Encourage early and open communication about close-out challenges: The “domino effect”, where a delay with one activity affects many other activities, is a major risk in close-out. It’s essential to identify problems or potential problems before they trigger other issues. The PM/CoP must create an enabling environmentThis enabling environment is sometimes referred to as a “psychologically safe” workplace. Dr. Amy Edmonson defines “psychological safety” as “a belief that one will not be punished or humiliated for speaking up with ideas, questions, concerns, or mistakes” (for more on psychological safety, see Standard 11, key action 1). for timely, open communication among all close-out team members. Make sure team members know that questions are welcome, and that bad news early is better than bad news late.
- The PM/CoP circulates brief meeting minutes after each check-in meeting, summarizing the key issues discussed, action items, and individuals responsible. The close-out team reviews the list of meeting action items as the first agenda point in the next check-in meeting.
- Click here for a list of Tips for preparing and sharing check-in meeting minutes.
- Copy the SMT when sharing the meeting minutes, for their information and support with follow-up as needed.
- Refer readers to the updated close-out plan; don’t try to summarize the status of all activities in the minutes.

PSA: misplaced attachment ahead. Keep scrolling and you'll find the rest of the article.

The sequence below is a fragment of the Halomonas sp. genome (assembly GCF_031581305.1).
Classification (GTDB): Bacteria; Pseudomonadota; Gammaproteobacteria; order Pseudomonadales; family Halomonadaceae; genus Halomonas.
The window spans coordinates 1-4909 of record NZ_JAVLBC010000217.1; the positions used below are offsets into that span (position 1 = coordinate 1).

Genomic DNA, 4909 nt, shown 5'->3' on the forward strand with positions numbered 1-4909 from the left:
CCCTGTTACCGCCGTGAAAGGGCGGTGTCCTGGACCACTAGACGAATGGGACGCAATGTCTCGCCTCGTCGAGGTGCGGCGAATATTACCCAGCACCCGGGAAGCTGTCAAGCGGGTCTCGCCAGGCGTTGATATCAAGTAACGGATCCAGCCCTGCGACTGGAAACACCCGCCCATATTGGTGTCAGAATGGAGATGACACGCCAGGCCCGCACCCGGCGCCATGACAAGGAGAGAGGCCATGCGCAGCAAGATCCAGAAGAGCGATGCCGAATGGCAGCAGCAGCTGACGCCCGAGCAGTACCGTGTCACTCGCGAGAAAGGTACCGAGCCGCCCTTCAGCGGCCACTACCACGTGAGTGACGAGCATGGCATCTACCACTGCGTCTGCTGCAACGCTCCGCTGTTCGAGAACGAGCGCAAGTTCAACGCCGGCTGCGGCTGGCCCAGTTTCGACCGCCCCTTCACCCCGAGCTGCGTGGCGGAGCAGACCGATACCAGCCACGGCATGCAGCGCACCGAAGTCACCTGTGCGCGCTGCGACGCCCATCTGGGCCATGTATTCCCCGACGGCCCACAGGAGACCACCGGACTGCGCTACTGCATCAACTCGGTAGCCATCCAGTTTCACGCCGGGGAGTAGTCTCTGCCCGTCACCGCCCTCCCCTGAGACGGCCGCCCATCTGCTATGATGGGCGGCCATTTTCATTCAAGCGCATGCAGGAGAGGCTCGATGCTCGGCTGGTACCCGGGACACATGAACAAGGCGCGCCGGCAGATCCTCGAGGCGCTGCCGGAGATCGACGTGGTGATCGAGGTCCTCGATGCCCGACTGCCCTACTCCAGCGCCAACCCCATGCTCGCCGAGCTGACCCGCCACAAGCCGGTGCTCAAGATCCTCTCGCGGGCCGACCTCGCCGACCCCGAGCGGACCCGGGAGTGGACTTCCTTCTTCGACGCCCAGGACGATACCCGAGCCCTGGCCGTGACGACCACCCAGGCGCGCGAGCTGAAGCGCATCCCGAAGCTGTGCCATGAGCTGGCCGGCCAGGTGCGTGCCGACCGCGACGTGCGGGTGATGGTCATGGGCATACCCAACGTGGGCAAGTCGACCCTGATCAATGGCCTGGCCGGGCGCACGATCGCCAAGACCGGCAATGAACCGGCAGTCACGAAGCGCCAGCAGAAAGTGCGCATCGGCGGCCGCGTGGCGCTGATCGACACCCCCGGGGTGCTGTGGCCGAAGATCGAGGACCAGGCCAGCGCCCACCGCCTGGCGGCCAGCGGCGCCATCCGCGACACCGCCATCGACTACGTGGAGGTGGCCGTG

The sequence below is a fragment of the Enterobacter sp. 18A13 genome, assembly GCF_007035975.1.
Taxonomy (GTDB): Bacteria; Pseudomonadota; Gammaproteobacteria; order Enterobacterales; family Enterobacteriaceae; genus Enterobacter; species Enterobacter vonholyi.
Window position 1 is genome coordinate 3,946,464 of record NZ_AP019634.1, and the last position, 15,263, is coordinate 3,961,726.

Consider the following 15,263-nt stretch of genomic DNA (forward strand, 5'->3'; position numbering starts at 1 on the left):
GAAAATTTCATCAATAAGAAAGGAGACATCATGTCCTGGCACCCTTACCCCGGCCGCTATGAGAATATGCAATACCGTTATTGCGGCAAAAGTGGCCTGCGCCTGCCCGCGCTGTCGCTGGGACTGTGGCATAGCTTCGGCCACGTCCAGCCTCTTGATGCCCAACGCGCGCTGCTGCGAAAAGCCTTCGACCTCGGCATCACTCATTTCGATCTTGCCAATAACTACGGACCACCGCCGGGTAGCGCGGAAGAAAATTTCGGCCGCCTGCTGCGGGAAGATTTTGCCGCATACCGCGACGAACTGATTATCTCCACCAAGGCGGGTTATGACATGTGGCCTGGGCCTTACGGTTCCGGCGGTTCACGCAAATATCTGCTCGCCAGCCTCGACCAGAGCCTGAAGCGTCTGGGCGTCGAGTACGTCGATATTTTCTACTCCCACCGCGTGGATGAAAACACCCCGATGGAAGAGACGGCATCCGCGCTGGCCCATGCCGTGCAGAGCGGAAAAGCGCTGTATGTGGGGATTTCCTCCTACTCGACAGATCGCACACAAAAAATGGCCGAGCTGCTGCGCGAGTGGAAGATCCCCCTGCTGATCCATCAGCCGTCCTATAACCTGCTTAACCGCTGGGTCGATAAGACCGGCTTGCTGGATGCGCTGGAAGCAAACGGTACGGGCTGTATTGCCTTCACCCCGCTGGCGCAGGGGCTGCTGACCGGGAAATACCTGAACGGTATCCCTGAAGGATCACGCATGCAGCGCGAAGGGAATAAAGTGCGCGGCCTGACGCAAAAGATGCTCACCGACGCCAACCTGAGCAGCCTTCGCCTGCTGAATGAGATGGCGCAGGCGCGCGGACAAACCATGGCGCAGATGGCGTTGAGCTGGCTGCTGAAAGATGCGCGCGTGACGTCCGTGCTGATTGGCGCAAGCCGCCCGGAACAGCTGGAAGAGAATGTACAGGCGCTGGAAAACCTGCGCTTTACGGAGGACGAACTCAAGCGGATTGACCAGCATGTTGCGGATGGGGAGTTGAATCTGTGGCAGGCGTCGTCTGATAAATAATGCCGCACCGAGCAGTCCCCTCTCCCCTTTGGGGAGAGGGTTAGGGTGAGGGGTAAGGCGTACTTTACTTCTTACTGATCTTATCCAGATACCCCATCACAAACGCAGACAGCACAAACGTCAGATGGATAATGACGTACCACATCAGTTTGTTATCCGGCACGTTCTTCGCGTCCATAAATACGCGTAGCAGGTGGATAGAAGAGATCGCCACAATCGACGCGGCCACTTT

- For centrally-funded awards, copy the IDEA staff member responsible for project donor engagement and support.
- In the last quarter of the project, create an e-mail chain of meeting minutes, for easy reference and identification of action items carrying over from one meeting to the next that may need higher-level attention. See the Sample Meeting Minutes: Close-out Team Check-in Meetings e-mail under “Other Resources”.
Country-level check-in meetings for multi-country/global grants: Copy the CoP/project director when sharing country program close-out team meeting minutes. Highlight and follow up directly with the CoP/project director on any questions or issues that need a quick response/action/decision from the central-level close-out team, or consultation with any project donor.
Regular project coordination activities and meetings during the final year/quarter